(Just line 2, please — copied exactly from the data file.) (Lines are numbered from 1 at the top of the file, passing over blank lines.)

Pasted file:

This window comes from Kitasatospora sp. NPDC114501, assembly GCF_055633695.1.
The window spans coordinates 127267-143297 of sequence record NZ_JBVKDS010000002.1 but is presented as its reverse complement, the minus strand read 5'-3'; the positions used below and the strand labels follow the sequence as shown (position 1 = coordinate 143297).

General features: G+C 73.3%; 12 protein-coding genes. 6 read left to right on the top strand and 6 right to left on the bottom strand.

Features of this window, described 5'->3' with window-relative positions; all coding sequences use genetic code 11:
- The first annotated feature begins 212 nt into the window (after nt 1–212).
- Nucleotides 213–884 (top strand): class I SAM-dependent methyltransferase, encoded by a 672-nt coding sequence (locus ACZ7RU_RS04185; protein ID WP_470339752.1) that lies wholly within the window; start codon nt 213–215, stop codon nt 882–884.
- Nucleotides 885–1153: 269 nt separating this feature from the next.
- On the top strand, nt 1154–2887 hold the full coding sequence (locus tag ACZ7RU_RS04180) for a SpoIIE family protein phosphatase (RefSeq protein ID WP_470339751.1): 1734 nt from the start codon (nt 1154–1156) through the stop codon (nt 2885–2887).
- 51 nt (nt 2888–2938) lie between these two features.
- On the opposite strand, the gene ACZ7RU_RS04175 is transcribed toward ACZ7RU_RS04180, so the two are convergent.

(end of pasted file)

The window spans coordinates 127267-143297 of sequence record NZ_JBVKDS010000002.1 but is presented as its reverse complement, the minus strand read 5'-3'; the positions used below and the strand labels follow the sequence as shown (position 1 = coordinate 143297).